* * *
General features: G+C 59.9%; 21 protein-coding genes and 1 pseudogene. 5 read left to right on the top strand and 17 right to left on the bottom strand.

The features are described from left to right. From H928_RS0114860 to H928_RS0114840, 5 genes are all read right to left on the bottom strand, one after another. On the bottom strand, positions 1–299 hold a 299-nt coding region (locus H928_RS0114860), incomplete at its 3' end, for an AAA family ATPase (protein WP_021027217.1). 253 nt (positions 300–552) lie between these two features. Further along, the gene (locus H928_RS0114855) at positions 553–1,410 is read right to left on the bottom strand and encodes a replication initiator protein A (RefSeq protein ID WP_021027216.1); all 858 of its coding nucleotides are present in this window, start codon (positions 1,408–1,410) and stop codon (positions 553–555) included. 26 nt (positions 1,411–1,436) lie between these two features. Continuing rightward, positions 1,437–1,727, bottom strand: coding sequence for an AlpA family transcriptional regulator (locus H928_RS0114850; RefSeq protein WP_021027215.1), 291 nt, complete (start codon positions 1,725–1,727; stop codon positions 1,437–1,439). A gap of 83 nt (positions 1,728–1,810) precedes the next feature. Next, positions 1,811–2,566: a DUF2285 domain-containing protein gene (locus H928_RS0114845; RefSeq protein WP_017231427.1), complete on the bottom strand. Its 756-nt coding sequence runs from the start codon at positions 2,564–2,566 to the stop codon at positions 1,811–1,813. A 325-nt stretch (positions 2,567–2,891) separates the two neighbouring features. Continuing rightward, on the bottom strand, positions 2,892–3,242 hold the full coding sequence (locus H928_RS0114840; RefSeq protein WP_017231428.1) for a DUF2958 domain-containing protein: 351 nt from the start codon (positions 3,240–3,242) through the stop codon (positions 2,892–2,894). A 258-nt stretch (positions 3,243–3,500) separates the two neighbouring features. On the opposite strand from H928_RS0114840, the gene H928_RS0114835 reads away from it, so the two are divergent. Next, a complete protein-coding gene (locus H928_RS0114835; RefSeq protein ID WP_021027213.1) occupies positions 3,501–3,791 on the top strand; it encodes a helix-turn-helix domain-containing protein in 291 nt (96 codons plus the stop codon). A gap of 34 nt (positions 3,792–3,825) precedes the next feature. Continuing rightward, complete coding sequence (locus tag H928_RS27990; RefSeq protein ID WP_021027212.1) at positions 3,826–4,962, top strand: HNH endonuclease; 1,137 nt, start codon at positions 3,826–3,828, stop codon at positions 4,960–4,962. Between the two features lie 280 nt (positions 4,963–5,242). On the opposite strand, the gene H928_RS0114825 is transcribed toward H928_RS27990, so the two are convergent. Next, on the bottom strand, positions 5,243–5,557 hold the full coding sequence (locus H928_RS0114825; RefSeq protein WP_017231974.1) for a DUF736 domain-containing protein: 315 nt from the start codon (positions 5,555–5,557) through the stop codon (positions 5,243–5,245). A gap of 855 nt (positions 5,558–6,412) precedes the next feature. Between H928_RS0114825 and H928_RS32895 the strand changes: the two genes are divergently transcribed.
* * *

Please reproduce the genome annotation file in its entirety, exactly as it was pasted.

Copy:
General features: G+C 59.9%; 21 protein-coding genes and 1 pseudogene. 5 read left to right on the top strand and 17 right to left on the bottom strand.

The features are described from left to right. From H928_RS0114860 to H928_RS0114840, 5 genes are all read right to left on the bottom strand, one after another. On the bottom strand, positions 1–299 hold a 299-nt coding region (locus H928_RS0114860), incomplete at its 3' end, for an AAA family ATPase (protein WP_021027217.1). 253 nt (positions 300–552) lie between these two features. Further along, the gene (locus H928_RS0114855) at positions 553–1,410 is read right to left on the bottom strand and encodes a replication initiator protein A (RefSeq protein ID WP_021027216.1); all 858 of its coding nucleotides are present in this window, start codon (positions 1,408–1,410) and stop codon (positions 553–555) included. 26 nt (positions 1,411–1,436) lie between these two features. Continuing rightward, positions 1,437–1,727, bottom strand: coding sequence for an AlpA family transcriptional regulator (locus H928_RS0114850; RefSeq protein WP_021027215.1), 291 nt, complete (start codon positions 1,725–1,727; stop codon positions 1,437–1,439). A gap of 83 nt (positions 1,728–1,810) precedes the next feature. Next, positions 1,811–2,566: a DUF2285 domain-containing protein gene (locus H928_RS0114845; RefSeq protein WP_017231427.1), complete on the bottom strand. Its 756-nt coding sequence runs from the start codon at positions 2,564–2,566 to the stop codon at positions 1,811–1,813. A 325-nt stretch (positions 2,567–2,891) separates the two neighbouring features. Continuing rightward, on the bottom strand, positions 2,892–3,242 hold the full coding sequence (locus H928_RS0114840; RefSeq protein WP_017231428.1) for a DUF2958 domain-containing protein: 351 nt from the start codon (positions 3,240–3,242) through the stop codon (positions 2,892–2,894). A 258-nt stretch (positions 3,243–3,500) separates the two neighbouring features. On the opposite strand from H928_RS0114840, the gene H928_RS0114835 reads away from it, so the two are divergent. Next, a complete protein-coding gene (locus H928_RS0114835; RefSeq protein ID WP_021027213.1) occupies positions 3,501–3,791 on the top strand; it encodes a helix-turn-helix domain-containing protein in 291 nt (96 codons plus the stop codon). A gap of 34 nt (positions 3,792–3,825) precedes the next feature. Continuing rightward, complete coding sequence (locus tag H928_RS27990; RefSeq protein ID WP_021027212.1) at positions 3,826–4,962, top strand: HNH endonuclease; 1,137 nt, start codon at positions 3,826–3,828, stop codon at positions 4,960–4,962. Between the two features lie 280 nt (positions 4,963–5,242). On the opposite strand, the gene H928_RS0114825 is transcribed toward H928_RS27990, so the two are convergent. Next, on the bottom strand, positions 5,243–5,557 hold the full coding sequence (locus H928_RS0114825; RefSeq protein WP_017231974.1) for a DUF736 domain-containing protein: 315 nt from the start codon (positions 5,555–5,557) through the stop codon (positions 5,243–5,245). A gap of 855 nt (positions 5,558–6,412) precedes the next feature. Between H928_RS0114825 and H928_RS32895 the strand changes: the two genes are divergently transcribed.